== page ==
Welcome to post 28 of Strength & Conditioning for Therapists. I’m getting a little bit excited in anticipation of announcing the launch of my new 6-week Online S&C Course – for therapists, of course! Keep your eyes peeled over the next week for the announcement. In the meantime, let’s focus back on the post – what is muscle strength?.
Coming Back To Strength
Entertain me for a moment; when you’re next in the staff room with your therapy colleagues, ask them this question:
What is muscle strength?
Before you do, do you predict that you’ll get the same answer from everyone in response? Sounds such a simple thing, you’re bound to, right?
Hmmm, don’t be so sure. I ask this within the first 20 minutes of each course that I run and, whilst it seems over the past couple of years the variability has lessened, there at least 3 distinctly different ideas of what it is, or more often, what it represents. But so what; is this a problem?
The Different Definitions of Strength
Over the past few years, we’ve seen the emergence of a new set of terminologies to accompany the development of training and coaching strategies and the description of athletic performance. So, if you were to Google ‘strength’ it is likely you’d get a list of terms such as: functional strength; strength-endurance; agile strength; explosive strength; maximum strength etc. So, it’s no wonder that different people have different ideas.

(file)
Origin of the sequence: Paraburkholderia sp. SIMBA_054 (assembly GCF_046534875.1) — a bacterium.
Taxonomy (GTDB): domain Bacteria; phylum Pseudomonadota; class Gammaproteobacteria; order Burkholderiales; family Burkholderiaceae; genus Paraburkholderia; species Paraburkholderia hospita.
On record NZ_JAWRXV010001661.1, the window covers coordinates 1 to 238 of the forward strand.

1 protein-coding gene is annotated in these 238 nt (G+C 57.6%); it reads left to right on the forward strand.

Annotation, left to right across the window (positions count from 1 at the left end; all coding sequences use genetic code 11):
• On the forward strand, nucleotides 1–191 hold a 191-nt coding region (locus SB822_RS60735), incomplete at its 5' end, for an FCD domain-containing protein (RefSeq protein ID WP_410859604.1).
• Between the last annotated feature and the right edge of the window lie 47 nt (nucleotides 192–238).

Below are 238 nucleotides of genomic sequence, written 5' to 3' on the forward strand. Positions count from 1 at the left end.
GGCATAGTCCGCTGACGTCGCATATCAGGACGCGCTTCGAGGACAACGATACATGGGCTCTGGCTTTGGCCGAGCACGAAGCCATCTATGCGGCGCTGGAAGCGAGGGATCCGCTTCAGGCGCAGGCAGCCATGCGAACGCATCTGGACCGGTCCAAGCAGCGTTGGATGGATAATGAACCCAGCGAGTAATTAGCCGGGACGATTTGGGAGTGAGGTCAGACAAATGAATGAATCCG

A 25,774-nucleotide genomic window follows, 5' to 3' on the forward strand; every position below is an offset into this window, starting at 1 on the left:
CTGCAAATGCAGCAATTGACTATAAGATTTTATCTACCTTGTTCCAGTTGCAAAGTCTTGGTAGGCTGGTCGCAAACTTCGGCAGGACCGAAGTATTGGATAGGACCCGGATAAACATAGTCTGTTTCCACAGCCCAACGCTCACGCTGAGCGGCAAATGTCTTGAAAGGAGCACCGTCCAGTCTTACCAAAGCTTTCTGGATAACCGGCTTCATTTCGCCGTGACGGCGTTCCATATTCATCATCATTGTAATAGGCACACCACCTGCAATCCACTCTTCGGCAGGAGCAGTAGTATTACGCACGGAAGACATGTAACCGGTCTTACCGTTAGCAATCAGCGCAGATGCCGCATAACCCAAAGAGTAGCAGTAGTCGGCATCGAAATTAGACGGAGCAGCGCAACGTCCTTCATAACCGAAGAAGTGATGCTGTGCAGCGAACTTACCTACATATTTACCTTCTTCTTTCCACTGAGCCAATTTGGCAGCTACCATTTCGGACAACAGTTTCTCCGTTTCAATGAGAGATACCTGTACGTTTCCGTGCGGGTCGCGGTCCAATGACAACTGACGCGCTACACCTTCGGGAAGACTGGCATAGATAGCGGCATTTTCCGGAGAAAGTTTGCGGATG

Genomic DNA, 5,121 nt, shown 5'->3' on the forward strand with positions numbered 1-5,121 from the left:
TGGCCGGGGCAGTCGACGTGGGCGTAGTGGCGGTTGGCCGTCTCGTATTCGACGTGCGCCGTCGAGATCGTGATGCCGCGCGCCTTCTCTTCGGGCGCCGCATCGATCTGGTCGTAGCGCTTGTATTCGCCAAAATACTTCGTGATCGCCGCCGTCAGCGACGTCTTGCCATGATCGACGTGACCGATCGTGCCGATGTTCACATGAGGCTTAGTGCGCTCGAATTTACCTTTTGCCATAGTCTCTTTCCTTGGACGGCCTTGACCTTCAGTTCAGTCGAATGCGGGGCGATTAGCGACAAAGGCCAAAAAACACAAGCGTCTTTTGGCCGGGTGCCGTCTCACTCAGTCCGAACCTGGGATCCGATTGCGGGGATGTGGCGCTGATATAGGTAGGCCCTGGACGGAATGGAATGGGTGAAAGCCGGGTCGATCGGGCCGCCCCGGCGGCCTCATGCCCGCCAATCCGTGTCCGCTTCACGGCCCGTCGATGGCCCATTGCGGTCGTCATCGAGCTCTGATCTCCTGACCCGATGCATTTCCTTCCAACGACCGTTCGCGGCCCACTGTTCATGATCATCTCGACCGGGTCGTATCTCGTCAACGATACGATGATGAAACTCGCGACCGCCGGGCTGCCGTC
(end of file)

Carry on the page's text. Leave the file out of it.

Within very specific settings the individual nuances of what each of these terms represent may be understood. However, for non-strength and conditioning specialists different terminology and definitions of ‘strength’ can be confusing and more importantly in therapy, threaten the efficacy of resistance-based rehabilitation interventions. A simple example – if you and your colleague have a different understanding of what strength is your exercise prescription for the same patient profile may be very different, leading to different outcomes. Now think about this profession-wide.
Conflicting Terms: What is Muscle Strength?
The other source of confusion is that some of these sub-definitions of strength appear conflicting. For example, take ‘strength-endurance‘. It really doesn’t sit with me. If you understand the physiologic determinants of strength and (separately) endurance, it’s pretty impossible to have them them concurrently describe performance. It’s either strength or endurance.
The definition of muscle endurance is:
“The ability of a muscle or a muscle group to repeatedly exert a sub-maximal force”ACSM (2017) Guidelines for Exercise Testing and Prescription
Or a variation along those lines, depending which source you use. Refer to the peer-reviewed literature for a definition of muscle strength and you’ll get something like:
“The ability of muscle/muscle group to develop maximal contractile force against a resistance in a single contraction“Kraemer & Ratamess (2014)
Again, depending on which paper you cite. However, what’s of fundamental importance here is the level of muscle activation. One is sub-maximal the other is maximal, therefore, it seems rather odd to be able to have both at the same time? Indeed, you’d be hard-pushed to find many academic papers on strength-endurance
So what is strength-endurance? Well I think, according to the interweb it’s the production of high amounts of force over repeated contractions, or sustained over a period of time. Alas, if we go back to basics, this is high-intensity endurance.